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One Fine Day

Britain's Empire on the Brink

Matthew Parker



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12 November 2024
'Breathtaking... vital and important. A wonderful read' PETER FRANKOPAN

'Marvellous... escapes the inane, balance-sheet view of Empire and sees its full complexity' SATHNAM SANGHERA

'Excellent... his mastery of detail is impeccable' DOMINIC SANDBROOK, Sunday Times

'Extraordinary... [brings] the world of a century ago to fresh, vivid life' ALEX VON TUNZELMANN


On Saturday 29 September 1923, the Palestine Mandate became law and the British Empire now covered a scarcely credible quarter of the world's land mass, containing 460 million people. It was the largest empire the world had ever seen. But it was beset by debt and doubts.

This book is a new way of looking at the British Empire. It immerses the reader in the contemporary moment, focusing on particular people and stories from that day, gleaned from newspapers, letters, diaries, official documents, magazines, films and novels: from a remote Pacific island facing the removal of its entire soil, across Australia, Burma, India and Kenya to London and the West Indies.

In some ways, the issues of a hundred years ago are with us still: debates around cultural and ethnic identity in a globalised world; how to manage multi-ethnic political entities; racism; the divisive co-opting of religion for political purposes; the dangers of ignorance. In others, it is totally alien. What remains extraordinary is the Empire's ability to reveal the most compelling human stories. Never before has there been a book which contains such a wide spread of vivid experiences from both colonised and coloniser: from the grandest governors to the humblest migrants, policemen and nurses.
Imprint:   Abacus
Country of Publication:   United Kingdom
Dimensions:   Height: 196mm,  Width: 126mm,  Spine: 48mm
Weight:   500g
ISBN:   9780349142364
ISBN 10:   034914236X
Pages:   608
Publication Date:  
Audience:   General/trade ,  ELT Advanced
Format:   Paperback
Publisher's Status:   Forthcoming

Matthew Parker is a critically acclaimed historian who has written for numerous UK national newspapers, literary and historical magazines, as well as lecturing around the world and contributing to TV and radio programmes in the UK, Canada and the US. An elected Fellow of the Royal Historical Society, Parker's books include The Battle of Britain, Monte Cassino, Panama Fever, The Sugar Barons and Goldeneye: Ian Fleming in Jamaica. Parker lives in east London with his family.

Reviews for One Fine Day: Britain's Empire on the Brink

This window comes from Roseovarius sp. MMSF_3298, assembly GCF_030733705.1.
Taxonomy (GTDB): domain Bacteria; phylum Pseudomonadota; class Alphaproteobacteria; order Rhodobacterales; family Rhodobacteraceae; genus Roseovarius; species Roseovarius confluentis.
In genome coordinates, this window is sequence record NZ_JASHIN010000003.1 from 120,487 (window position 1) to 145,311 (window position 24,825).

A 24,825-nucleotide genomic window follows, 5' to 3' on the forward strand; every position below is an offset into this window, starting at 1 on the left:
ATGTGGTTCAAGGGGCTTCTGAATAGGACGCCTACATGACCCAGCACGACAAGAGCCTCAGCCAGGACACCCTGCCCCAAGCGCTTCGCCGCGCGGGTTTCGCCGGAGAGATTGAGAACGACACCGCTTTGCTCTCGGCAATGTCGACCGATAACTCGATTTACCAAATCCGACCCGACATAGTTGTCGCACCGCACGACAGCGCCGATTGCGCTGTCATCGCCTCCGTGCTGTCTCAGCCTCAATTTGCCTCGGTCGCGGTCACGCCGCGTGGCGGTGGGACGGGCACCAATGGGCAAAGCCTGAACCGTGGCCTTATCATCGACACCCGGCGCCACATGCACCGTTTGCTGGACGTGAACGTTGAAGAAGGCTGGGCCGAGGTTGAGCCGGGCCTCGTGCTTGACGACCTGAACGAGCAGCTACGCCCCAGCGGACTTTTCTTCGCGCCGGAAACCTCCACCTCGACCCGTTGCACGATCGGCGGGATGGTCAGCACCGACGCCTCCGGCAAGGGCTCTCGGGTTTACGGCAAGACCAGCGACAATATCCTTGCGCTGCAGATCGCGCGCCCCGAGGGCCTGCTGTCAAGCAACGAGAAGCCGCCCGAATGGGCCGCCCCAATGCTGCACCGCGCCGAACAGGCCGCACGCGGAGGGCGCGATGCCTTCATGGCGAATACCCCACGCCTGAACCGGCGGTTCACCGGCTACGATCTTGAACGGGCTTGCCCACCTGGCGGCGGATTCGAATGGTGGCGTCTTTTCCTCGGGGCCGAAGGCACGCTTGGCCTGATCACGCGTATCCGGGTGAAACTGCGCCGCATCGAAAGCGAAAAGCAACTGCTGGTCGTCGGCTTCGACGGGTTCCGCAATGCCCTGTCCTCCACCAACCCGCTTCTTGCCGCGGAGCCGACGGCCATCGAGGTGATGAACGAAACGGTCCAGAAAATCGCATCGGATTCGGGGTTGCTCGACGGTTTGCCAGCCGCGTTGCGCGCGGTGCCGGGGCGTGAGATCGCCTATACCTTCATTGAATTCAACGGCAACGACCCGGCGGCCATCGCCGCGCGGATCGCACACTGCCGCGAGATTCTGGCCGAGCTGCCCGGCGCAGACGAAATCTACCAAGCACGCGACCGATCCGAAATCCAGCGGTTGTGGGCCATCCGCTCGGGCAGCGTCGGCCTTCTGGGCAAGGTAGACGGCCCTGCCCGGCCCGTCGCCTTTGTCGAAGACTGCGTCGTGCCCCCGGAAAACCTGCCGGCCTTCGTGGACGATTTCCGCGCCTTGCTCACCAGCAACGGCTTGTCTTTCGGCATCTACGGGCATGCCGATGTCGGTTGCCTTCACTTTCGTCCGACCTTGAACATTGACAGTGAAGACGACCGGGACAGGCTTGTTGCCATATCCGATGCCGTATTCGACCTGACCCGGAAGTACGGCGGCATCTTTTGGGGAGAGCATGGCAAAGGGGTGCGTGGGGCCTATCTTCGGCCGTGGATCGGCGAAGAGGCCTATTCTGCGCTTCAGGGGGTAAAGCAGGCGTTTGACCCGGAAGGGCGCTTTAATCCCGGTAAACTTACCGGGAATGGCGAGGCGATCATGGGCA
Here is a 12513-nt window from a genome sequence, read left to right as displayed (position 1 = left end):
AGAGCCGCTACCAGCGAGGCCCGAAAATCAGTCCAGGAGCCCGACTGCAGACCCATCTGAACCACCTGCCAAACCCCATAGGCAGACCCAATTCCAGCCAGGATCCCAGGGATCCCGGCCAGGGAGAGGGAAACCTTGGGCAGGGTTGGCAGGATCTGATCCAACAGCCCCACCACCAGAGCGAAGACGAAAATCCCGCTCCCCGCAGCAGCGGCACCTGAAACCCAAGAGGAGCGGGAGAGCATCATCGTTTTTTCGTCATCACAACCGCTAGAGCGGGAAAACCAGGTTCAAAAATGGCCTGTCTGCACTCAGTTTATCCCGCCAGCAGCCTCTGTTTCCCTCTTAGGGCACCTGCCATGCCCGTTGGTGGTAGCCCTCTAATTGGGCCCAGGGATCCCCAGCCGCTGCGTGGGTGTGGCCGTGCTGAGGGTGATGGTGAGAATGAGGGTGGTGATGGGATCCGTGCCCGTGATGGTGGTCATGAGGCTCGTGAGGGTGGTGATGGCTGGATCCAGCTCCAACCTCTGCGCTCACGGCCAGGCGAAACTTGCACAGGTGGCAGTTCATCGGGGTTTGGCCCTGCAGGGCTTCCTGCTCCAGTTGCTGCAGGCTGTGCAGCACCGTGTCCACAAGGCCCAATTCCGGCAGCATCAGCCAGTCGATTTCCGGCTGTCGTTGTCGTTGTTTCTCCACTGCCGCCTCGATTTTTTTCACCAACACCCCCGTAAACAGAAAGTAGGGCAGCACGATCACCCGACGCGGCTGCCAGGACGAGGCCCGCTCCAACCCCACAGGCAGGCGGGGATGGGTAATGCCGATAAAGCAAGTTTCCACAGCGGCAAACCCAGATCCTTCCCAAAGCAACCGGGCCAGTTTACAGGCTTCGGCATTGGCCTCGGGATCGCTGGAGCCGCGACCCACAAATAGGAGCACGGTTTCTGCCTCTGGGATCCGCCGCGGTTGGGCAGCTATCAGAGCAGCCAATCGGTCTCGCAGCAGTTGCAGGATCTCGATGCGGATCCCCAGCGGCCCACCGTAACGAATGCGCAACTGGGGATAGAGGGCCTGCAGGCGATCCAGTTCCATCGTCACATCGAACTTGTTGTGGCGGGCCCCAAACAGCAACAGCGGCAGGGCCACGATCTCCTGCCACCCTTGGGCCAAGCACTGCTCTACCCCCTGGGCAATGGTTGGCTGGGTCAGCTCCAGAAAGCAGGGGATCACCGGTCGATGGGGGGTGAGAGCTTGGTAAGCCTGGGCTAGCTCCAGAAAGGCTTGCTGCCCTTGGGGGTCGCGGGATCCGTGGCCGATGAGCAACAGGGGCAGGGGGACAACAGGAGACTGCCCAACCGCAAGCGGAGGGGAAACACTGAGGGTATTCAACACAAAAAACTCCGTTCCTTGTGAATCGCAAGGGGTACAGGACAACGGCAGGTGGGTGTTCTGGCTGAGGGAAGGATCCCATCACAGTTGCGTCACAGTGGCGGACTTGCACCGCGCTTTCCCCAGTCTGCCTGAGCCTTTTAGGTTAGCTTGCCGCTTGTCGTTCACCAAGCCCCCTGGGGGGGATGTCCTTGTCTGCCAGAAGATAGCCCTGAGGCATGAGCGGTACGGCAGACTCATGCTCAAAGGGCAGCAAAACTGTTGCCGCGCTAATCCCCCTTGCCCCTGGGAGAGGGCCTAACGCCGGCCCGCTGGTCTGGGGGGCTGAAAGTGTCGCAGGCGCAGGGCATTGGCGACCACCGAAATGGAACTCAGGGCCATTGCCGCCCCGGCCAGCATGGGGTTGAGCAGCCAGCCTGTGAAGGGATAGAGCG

Compelling... we remain in a state of suspense throughout * Observer * Extraordinary... superb... It is a book for serious people who can handle difficult moral contradictions, and will undoubtedly annoy zealots of all stripes * Daily Telegraph * Excellent... his mastery of detail is impeccable -- Dominic Sandbrook * Sunday Times * A refreshingly nuanced montage of the Empire on its last legs... Empire was many things and Parker belongs to that vanishing minority that recognises this. What we have here is a fair appraisal of the life of the land, elegantly synthesised... By 1923, Parker shows with suggestive brilliance in his montage, Empire was on its last legs -- Pratinav Anil * The Times * Marvellous... escapes the inane, balance-sheet view of Empire and sees it in its full complexity * Sathnam Sanghera * Breathtaking, extraordinarily rich and beautifully written. One Fine Day is a vital and important history that is truly global in scope and ambition. A wonderful read * Peter Frankopan * An engrossing and wide-ranging account of the zenith of the British Empire - with all the contradictions, brittleness, ambition and hubris that moment entailed. Across Continents and characters, Matthew Parker provides a new, global history of British imperialism which feels both epic and immediate. * Tristram Hunt * Extraordinary. Matthew Parker's magisterial sweep through one day of British imperial history and culture plunges us into the global complexity of the British Empire, bringing the world of a century ago to fresh, vivid life. An astonishing achievement. * Alex von Tunzelmann * An epic portrait of the British Empire on the brink... Parker paints a brilliant picture, teeming with fresh faces and new voices * Jessie Childs * There is something Shakespearian about Matthew Parker's insightful argument that it was at exactly the time that the British Empire reached its greatest territorial size that the factors coalesced which were to destroy it... Parker has rendered a signal service by convincingly pinpointing the exact fulcrum moment in its half-millennium long history * Andrew Roberts * Exquisitely crafted and beautifully written, full of delicious detail and extraordinary insight * Augustus Casely-Hayford OBE, curator, cultural historian, and director of V&A East * A panoramic view of the British Empire on September 29, 1923... Parker vividly demonstrates the empire's vast reach and the 'impossibly conflicting interests between government [and] the governed' ... Accessible and sturdy, this expansive account provides solid ground for understanding the decline of the British Empire. It's an eye-opening and a unique vantage point from which to study 20th-century history * Publishers Weekly * An ambitious history of the beginning of the end of vast dominions of the British Empire on Sept. 29, 1923... a multilayered portrait, with deep contextual background... An impressive work of research and synthesis tracing the end of an empire * Kirkus * Epic in scale yet intimate in detail... a vast historical canvas on which each individual brushstroke had been brought vividly to life. A narrative triumph * Giles Milton, author of Checkmate in Berlin * An engrossing read sprung from an impressive archival sweep... Parker tells the unwieldy story of empire through a microcosm, and in so doing captures it in all its chaotic contradictions... An impressive feat that few historians are capable of * David Veevers, author of The Great Defiance: How the world took on the British Empire * A picture of an empire straining under the weight of its own contradictions... Mr Parker points this out with copious examples and meticulous research * The Economist * One Fine Day takes an engrossing trip round [the British Empire] at the very moment, almost exactly 100 years ago, when it reached its greatest extent -- Robert Tombs * Daily Mail *